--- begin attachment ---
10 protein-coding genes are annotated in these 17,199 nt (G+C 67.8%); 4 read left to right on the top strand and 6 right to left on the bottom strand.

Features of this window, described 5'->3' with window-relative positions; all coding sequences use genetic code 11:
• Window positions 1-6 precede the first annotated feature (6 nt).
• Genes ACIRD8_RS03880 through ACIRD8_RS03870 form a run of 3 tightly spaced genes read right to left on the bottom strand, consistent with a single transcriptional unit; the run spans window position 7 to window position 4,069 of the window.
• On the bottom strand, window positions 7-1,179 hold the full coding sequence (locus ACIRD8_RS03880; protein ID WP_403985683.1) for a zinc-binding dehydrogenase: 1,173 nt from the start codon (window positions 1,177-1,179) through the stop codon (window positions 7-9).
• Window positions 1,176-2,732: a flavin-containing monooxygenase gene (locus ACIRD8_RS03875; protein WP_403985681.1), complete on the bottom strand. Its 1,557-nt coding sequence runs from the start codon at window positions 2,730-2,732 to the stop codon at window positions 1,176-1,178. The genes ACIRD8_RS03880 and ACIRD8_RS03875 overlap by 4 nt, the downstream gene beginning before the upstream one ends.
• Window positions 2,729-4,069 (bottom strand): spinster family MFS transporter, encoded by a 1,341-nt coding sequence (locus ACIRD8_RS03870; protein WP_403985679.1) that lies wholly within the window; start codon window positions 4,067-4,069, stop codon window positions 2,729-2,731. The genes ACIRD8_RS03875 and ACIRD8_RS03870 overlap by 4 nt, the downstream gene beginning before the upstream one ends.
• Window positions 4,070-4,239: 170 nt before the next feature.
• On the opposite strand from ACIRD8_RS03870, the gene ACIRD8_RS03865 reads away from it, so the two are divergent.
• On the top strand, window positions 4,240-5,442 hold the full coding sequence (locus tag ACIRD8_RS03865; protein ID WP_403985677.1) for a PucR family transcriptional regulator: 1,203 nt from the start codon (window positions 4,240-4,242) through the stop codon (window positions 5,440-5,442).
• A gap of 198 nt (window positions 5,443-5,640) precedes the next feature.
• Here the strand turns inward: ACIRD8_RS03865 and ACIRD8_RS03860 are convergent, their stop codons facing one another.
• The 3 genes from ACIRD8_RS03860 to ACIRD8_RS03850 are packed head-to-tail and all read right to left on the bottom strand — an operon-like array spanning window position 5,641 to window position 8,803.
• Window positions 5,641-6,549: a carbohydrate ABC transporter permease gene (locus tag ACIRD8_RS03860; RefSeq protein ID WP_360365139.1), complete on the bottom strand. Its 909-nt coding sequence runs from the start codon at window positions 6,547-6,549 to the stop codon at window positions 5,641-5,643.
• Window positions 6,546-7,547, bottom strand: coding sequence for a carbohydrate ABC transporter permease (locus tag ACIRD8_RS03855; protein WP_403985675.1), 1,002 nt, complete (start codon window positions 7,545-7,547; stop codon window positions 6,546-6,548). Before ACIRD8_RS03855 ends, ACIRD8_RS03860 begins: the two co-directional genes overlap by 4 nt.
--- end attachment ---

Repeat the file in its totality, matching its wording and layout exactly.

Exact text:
10 protein-coding genes are annotated in these 17,199 nt (G+C 67.8%); 4 read left to right on the top strand and 6 right to left on the bottom strand.

Features of this window, described 5'->3' with window-relative positions; all coding sequences use genetic code 11:
• Window positions 1-6 precede the first annotated feature (6 nt).
• Genes ACIRD8_RS03880 through ACIRD8_RS03870 form a run of 3 tightly spaced genes read right to left on the bottom strand, consistent with a single transcriptional unit; the run spans window position 7 to window position 4,069 of the window.
• On the bottom strand, window positions 7-1,179 hold the full coding sequence (locus ACIRD8_RS03880; protein ID WP_403985683.1) for a zinc-binding dehydrogenase: 1,173 nt from the start codon (window positions 1,177-1,179) through the stop codon (window positions 7-9).
• Window positions 1,176-2,732: a flavin-containing monooxygenase gene (locus ACIRD8_RS03875; protein WP_403985681.1), complete on the bottom strand. Its 1,557-nt coding sequence runs from the start codon at window positions 2,730-2,732 to the stop codon at window positions 1,176-1,178. The genes ACIRD8_RS03880 and ACIRD8_RS03875 overlap by 4 nt, the downstream gene beginning before the upstream one ends.
• Window positions 2,729-4,069 (bottom strand): spinster family MFS transporter, encoded by a 1,341-nt coding sequence (locus ACIRD8_RS03870; protein WP_403985679.1) that lies wholly within the window; start codon window positions 4,067-4,069, stop codon window positions 2,729-2,731. The genes ACIRD8_RS03875 and ACIRD8_RS03870 overlap by 4 nt, the downstream gene beginning before the upstream one ends.
• Window positions 4,070-4,239: 170 nt before the next feature.
• On the opposite strand from ACIRD8_RS03870, the gene ACIRD8_RS03865 reads away from it, so the two are divergent.
• On the top strand, window positions 4,240-5,442 hold the full coding sequence (locus tag ACIRD8_RS03865; protein ID WP_403985677.1) for a PucR family transcriptional regulator: 1,203 nt from the start codon (window positions 4,240-4,242) through the stop codon (window positions 5,440-5,442).
• A gap of 198 nt (window positions 5,443-5,640) precedes the next feature.
• Here the strand turns inward: ACIRD8_RS03865 and ACIRD8_RS03860 are convergent, their stop codons facing one another.
• The 3 genes from ACIRD8_RS03860 to ACIRD8_RS03850 are packed head-to-tail and all read right to left on the bottom strand — an operon-like array spanning window position 5,641 to window position 8,803.
• Window positions 5,641-6,549: a carbohydrate ABC transporter permease gene (locus tag ACIRD8_RS03860; RefSeq protein ID WP_360365139.1), complete on the bottom strand. Its 909-nt coding sequence runs from the start codon at window positions 6,547-6,549 to the stop codon at window positions 5,641-5,643.
• Window positions 6,546-7,547, bottom strand: coding sequence for a carbohydrate ABC transporter permease (locus tag ACIRD8_RS03855; protein WP_403985675.1), 1,002 nt, complete (start codon window positions 7,545-7,547; stop codon window positions 6,546-6,548). Before ACIRD8_RS03855 ends, ACIRD8_RS03860 begins: the two co-directional genes overlap by 4 nt.